A MOVING FEAT

By: Hal de Becker

 

It was an apt title for UNLV’s recent Dance Department concert at Judy Bayley Theatre. There were indeed lots of feet, plenty of movement and many artistic accomplishments.

Along with the dancer’s feet came 26 well trained bodies, good looks, musical sensitivity and the ability to project, technically and dramatically, the choreographic intentions of the works performed.

 

Dance styles were varied although most works, even the most contemporary, were constructed on a foundation of classical ballet technique that extended the range of the movement possibilities available to the choreographers.

 

Under Louis Kavouras, the department’s chair, training in classical ballet has become an indispensable part of the university’s diverse dance curriculum and has conspicuously elevated the capabilities of the students.

 

One shouldn’t be misled by the term “students.” In recent years the department’s performances that I’ve attended have all been thoroughly entertaining and professional-level productions.

The latest was no exception.Of the six pieces presented, at least four would be suitable to enter the repertoires of many professional dance companies.

 

The Place That Time Forgot was created by Don Bellamy for three men and six ladies to the sound of pulsating drums and sonorous gongs. It depicted a ceremonial dance entreating the appropriate gods for rain.

 

Without resorting to predictable pantomimic clichés or the usual ‘Afro-Cuban’ moves, the piece was suspenseful, exciting and hugely original.

 

The occasional contrast between dance and music was surprisingly and uniquely effective.This was particularly apparent in a compelling duet performed by the gifted Nao Hayakawa and charismatic Avree Walker.

 

Their movements were slow and drawn out, the accompaniment wildly rhythmic, the result mesmerizing.

 

Shaquida Vergo’s striking red and black costumes of midriff tops and open sided skirts and headdresses of short hollow tubes through which ponytails passed and tufts of hair swirled out of at the top, made a major contribution to the work’s impact.

At the end, the dancers knelt to the ground and, in the hush of silence that precedes a storm, quietly and confidently awaited their gods’ response to their supplication.

 

Dolly Kelepecz’s Marvelous Music Box was set to music by Beth Mehocic that evoked the early 20th century French school of Debussy and Ravel.It was performed on stage by harpist Emily Montoya.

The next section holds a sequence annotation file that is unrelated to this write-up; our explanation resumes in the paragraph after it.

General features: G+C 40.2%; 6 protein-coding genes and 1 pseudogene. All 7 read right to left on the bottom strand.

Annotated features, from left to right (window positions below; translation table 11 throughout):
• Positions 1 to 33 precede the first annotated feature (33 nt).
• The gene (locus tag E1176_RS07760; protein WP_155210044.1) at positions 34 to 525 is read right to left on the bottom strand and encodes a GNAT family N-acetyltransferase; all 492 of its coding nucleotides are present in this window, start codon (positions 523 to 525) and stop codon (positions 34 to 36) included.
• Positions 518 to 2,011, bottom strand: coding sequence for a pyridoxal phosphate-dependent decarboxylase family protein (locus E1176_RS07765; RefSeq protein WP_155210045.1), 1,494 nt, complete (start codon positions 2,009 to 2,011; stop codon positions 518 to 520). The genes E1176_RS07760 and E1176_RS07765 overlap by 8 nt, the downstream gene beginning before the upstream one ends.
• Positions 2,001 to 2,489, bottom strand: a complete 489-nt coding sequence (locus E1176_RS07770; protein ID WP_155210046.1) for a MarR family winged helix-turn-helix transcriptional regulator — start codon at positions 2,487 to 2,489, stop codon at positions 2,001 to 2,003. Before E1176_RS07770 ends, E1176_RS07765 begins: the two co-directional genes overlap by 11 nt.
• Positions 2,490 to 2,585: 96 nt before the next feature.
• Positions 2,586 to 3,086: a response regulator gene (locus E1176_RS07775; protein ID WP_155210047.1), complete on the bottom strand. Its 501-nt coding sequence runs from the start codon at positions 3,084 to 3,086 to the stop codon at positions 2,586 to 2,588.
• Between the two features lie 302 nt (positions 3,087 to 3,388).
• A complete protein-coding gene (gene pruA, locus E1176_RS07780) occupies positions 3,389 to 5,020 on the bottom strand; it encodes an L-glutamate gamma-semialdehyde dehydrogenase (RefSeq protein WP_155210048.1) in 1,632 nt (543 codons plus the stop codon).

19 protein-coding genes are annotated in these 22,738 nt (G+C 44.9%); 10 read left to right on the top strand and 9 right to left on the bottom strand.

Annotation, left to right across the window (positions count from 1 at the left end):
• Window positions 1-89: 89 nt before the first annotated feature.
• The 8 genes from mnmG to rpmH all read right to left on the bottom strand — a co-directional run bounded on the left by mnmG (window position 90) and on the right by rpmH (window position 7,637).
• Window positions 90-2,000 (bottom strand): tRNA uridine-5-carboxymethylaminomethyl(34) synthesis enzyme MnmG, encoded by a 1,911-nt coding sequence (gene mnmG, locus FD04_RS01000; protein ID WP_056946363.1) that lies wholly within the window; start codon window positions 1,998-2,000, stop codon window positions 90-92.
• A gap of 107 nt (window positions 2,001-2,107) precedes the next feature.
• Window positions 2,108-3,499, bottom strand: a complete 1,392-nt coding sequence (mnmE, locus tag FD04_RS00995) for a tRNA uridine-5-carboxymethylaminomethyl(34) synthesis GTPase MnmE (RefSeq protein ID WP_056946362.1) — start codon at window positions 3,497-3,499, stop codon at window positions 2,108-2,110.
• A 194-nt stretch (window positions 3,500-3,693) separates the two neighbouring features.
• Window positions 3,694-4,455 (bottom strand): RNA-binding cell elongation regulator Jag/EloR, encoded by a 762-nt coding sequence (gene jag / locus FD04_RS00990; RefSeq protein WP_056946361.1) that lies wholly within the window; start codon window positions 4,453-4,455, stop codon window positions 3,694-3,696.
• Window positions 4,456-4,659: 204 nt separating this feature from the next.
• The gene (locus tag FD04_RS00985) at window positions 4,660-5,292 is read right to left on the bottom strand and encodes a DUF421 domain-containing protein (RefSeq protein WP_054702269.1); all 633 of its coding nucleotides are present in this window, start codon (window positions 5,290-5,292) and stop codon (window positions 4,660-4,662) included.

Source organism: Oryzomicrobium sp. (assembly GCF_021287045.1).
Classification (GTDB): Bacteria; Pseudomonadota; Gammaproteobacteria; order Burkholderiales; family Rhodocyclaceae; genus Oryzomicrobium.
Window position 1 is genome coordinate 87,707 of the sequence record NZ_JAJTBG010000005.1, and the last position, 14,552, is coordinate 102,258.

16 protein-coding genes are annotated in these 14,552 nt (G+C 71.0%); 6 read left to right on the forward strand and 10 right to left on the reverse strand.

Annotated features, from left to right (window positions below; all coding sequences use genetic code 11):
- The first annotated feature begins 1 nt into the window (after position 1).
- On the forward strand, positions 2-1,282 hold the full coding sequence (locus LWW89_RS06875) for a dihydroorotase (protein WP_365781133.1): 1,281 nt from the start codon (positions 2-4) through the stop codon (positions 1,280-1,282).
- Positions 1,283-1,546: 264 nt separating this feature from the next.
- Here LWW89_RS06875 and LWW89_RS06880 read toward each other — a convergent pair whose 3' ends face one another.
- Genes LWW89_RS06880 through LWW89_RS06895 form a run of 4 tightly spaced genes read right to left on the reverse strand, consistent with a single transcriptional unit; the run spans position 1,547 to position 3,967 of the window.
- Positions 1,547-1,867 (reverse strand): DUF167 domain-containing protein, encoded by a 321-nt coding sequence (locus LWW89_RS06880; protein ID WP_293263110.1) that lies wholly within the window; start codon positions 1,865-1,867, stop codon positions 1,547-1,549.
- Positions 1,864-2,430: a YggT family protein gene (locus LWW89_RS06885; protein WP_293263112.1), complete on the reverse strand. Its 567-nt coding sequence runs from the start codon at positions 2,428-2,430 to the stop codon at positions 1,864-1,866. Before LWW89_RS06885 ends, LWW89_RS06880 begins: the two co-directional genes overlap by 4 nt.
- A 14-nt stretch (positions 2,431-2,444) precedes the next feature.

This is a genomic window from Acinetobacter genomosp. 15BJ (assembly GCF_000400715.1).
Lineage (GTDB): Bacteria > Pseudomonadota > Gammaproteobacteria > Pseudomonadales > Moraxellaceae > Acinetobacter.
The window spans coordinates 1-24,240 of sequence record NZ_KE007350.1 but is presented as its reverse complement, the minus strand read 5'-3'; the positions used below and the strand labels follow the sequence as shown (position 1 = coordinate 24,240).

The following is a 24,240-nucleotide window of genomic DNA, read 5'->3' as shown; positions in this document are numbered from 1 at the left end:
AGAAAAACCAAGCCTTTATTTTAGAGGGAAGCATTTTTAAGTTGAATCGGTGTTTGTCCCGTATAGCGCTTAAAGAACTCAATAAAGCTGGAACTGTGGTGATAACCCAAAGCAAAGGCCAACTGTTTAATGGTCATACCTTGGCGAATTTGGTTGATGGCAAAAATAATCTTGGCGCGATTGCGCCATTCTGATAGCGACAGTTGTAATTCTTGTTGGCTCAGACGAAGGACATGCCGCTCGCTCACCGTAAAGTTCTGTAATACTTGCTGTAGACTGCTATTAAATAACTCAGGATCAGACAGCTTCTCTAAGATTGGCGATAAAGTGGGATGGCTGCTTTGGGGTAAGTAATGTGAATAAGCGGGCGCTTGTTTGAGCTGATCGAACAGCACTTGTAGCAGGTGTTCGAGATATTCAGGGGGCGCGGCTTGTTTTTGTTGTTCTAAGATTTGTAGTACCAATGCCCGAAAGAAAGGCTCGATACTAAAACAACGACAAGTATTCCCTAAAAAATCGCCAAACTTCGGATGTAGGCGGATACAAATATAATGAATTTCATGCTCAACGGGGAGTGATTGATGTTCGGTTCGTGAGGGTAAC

The ballet was a fully developed well-structured gem possessing the same soothing polish that distinguished the music.

 

In an especially effective opening, harp and harpist were on one side of the stage and on the other was, what appeared to be, a large round object. As a trace of fog drifted dreamily onto the scene, that object began unraveling like a ball of yarn to reveal a cluster of five intertwined dancers.

 

The pure balletic choreography for the four ladies, all on pointe and wearing appropriate white chiffon skirts, was juxtaposed with stylish plasticity for the man.He was danced by Jesus Nanci with a tasteful touch of exoticism.

 

At the end of the piece the dancers waved farewell to the harpist as though they might have been her own inner ephemeral images of the music while she had been playing it.

 

The invasion of China by America’s commercial culture was humorously and artistically addressed in Jeneane Huggins’s Taste of Modernism.

 

Ms. Huggins’s choreographic critique was insightful and delightful, never straying from its tongue in cheek approach. At one point, the dancers did a Radio City Music Hall line up to the music of a soft drink commercial.

 

With a beguiling smarmy smile Justin Velarde portrayed the villain of the piece: a composite corporate figure of MacDonalds, Pepsi Cola and Nordstroms. He wore a long shiny coat decorated with dollar bills, fast food cartons and soda cans.There was no mistaking the message.

 

The eleven dancers, all lovely young ladies, wore short colored robes of vivid magenta and their hair in the traditional bun with added spikes.There was no mistaking the villain’s destination.

 

Aside from the spoofing and clever symbolism, the jazzy dances and deft group interaction confirmed the choreographer’s expertize.

 

Two other dances, Debra Noble’s Out of Night and Margo Mink Colbert’s 5 For5, didn’t rise to the same high level of the other works on the program.

 

Ms. Noble’s piece did get off to a good start with its nine dancers moving slowly forward from the rear of the stage while, one at a time, executing arm movements that the ensemble gradually did all together.

 

But it then declined into uninventive tediousness with dancers running to and fro, one arm raised in the air resembling an infamous salute.

 

5 For 5’sbasic ballet poses and arm positions and an especially awkward looking roll on the floor also suffered from redundancy.The dancers did their best but were unable to rise above the material.Bright yellow, purple, orange, white and blue toe shoes didn’t improve the look of the piece -- or the feet.

 

A street scene, probably from the past when streets were safe, was the setting for Greg Sample’s Sample Simon to songs by Paul Simon.

 

The dances were lively and definitely not ‘simple’.If they seemed so it was only because the choreographer succeeded in imbuing them with a sense of playful freedom and spontaneity belonging to youth.The nine dancers performed flawlessly.

 

They were variously attired in the shirts, pants, vests, shorts and dresses that one might expect to see youngsters wearing on any country street frolicking or just ‘hanging out’.

 

The work’s captivating joyousness made it an ideal finale to an exhilarating performance.

 

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